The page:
The Virginia Supreme Court heard oral arguments Wednesday in a closely-watched dispute over fundraising foundations established by public universities and whether they should be subject to freedom of information laws that govern the schools themselves.
The case hails from George Mason University, where a student group called Transparent GMU sued after the university’s foundation refused to turn over records of its agreements with private donors – a request sparked by questions about donations by conservative mega-donor Charles Koch and his family.
Documents subsequently released by the university (but not the foundation) prompted an admission last year by the school’s former president that some of its agreements with donors “fall short of the standards of academic independence.” This year, the Associated Press reported a $50 million gift was earmarked specifically to “promote the conservative principles of governance.”
A lawyer for Transparent GMU argued Wednesday that exempting the foundation from provisions of the state’s Freedom of Information Act allows public universities and other government entities to sidestep the act’s requirements “merely by outsourcing one of their essential functions to a private corporation.”
Lawyers for the foundation and George Mason University countered that, while the foundation was established by the university and is directed by a university employee, it is governed by a distinct board and therefore not under the control of the university itself for the purposes of the state’s public information laws.
A circuit court judge sided with George Mason University in a ruling last summer. On Wednesday, justices zeroed in on questions about just what lawmakers meant when they amended the state code in 2001 to specify that it applied not just to government committees and subcommittees but to any “other entity … created to perform delegated functions of the public body or to advise the public body.”
GMU and its foundation argue that the language was simply intended to make clear that no matter what nomenclature was used to describe a public bodies’ various committees and subcommittees, they are subject to the law.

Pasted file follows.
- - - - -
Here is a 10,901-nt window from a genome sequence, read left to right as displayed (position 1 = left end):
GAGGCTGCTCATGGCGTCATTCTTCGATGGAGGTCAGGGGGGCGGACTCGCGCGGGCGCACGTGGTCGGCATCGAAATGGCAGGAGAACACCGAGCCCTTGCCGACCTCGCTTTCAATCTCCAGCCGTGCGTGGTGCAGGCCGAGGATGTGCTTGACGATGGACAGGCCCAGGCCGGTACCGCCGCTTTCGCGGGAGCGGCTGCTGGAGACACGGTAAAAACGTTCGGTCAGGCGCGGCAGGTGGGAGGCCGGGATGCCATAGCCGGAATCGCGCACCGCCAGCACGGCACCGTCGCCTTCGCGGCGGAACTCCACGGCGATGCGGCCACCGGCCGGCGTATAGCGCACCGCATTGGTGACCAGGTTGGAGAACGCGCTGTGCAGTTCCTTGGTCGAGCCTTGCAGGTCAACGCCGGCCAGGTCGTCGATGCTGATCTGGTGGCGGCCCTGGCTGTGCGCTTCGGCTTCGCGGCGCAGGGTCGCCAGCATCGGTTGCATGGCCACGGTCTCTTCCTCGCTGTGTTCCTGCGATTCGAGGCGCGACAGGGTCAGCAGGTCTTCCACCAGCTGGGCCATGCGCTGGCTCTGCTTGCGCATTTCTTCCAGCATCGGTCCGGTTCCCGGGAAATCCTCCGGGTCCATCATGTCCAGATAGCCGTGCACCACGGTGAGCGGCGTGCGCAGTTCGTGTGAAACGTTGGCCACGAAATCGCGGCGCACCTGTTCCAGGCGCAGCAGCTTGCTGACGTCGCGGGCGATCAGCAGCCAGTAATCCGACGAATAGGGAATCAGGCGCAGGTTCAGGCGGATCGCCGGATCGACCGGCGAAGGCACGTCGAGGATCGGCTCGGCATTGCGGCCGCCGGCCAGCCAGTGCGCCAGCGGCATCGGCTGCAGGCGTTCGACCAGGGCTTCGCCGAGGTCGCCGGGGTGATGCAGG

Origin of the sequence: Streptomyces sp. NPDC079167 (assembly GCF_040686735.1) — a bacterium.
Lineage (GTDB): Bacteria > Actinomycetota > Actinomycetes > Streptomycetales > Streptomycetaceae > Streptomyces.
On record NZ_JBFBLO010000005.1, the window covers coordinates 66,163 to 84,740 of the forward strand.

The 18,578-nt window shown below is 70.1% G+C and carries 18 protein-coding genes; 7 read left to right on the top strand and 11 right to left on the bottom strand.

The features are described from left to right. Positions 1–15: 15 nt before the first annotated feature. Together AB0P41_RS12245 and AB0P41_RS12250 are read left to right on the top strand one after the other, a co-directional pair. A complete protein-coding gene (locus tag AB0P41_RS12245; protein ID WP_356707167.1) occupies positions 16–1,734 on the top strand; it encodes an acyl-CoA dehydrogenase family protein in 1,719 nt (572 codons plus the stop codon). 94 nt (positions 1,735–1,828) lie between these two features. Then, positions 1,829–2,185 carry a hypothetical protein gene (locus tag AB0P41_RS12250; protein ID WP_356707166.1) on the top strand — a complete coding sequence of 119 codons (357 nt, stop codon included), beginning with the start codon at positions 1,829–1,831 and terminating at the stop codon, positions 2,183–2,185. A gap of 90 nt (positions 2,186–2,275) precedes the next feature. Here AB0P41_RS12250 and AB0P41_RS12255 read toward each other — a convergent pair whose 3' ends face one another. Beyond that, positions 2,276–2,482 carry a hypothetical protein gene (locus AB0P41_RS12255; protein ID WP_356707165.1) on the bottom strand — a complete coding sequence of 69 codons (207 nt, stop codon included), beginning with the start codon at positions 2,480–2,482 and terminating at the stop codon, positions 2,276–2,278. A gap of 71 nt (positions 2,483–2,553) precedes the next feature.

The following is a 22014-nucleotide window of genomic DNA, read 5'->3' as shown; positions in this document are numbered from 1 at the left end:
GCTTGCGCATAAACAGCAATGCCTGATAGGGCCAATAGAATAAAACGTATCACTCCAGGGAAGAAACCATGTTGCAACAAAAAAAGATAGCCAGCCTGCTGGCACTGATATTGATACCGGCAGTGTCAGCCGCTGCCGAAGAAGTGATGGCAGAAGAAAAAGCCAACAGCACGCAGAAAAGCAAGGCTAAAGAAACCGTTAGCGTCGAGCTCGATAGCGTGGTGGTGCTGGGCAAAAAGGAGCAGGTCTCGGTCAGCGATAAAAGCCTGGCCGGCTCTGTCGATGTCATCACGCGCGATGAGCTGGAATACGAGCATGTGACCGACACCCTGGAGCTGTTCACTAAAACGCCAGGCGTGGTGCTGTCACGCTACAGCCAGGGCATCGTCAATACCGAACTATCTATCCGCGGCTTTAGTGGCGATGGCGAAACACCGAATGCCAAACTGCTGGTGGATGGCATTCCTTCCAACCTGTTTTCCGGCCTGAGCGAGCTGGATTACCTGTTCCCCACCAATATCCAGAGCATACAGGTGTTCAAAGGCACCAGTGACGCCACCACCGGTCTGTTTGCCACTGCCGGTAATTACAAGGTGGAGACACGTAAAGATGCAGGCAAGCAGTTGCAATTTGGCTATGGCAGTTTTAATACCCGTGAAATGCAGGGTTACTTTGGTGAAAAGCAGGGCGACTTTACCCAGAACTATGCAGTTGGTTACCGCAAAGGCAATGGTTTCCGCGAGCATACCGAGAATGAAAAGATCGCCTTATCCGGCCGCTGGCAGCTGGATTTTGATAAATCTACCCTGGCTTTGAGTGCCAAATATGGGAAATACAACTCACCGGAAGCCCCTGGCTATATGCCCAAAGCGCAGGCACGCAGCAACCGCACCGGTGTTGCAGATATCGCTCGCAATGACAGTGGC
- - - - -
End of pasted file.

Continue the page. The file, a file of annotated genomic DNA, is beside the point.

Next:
Transparent GMU’s lawyer, Evan Johns, argued that if that was what lawmakers intended, they could have used more specific language.
But the justices wondered about the potential ramifications of accepting a broad interpretation of the law. Justice Stephen McCullough asked whether it would mean public records laws should also apply to janitorial firms and stadium snack bar vendors contracted by the school.
Justice William Mims noted snack bars, like university foundations, also raise money for schools. “I would need to know what the limiting principle is,” he said.
Johns countered that it should come down to whether an outside group is providing an essential function. A snack bar, he said, would not qualify.
The justices questioned GMU and its foundation about how it differentiates the work of the foundation from the work of the university when the foundation is led by a university employee.
“How do you determine what record she holds as a foundation employee and what role she holds as a university employee?” asked Mims.
GMU Foundation’s lawyer, Matthew Fitzgerald, said that while the two roles are related, they remain distinct. He argued it’s not uncommon for people to hold two jobs and keep them separate. GMU, represented by Virginia Solicitor General Toby Heytens, said that when a record of the foundation does make its way to the university, then it becomes a public record.
Heytens said the question at the core of the case should be answered by lawmakers with new legislation, not the court.
The outcome of the case could have ramifications for public universities around the state, all of which rely on private foundations to raise money, sometimes from donors who demand anonymity. Meanwhile, lawmakers have been debating a potential legislative fix, including a proposal introduced earlier this year that would have required disclosure of any gifts that came with conditions attached.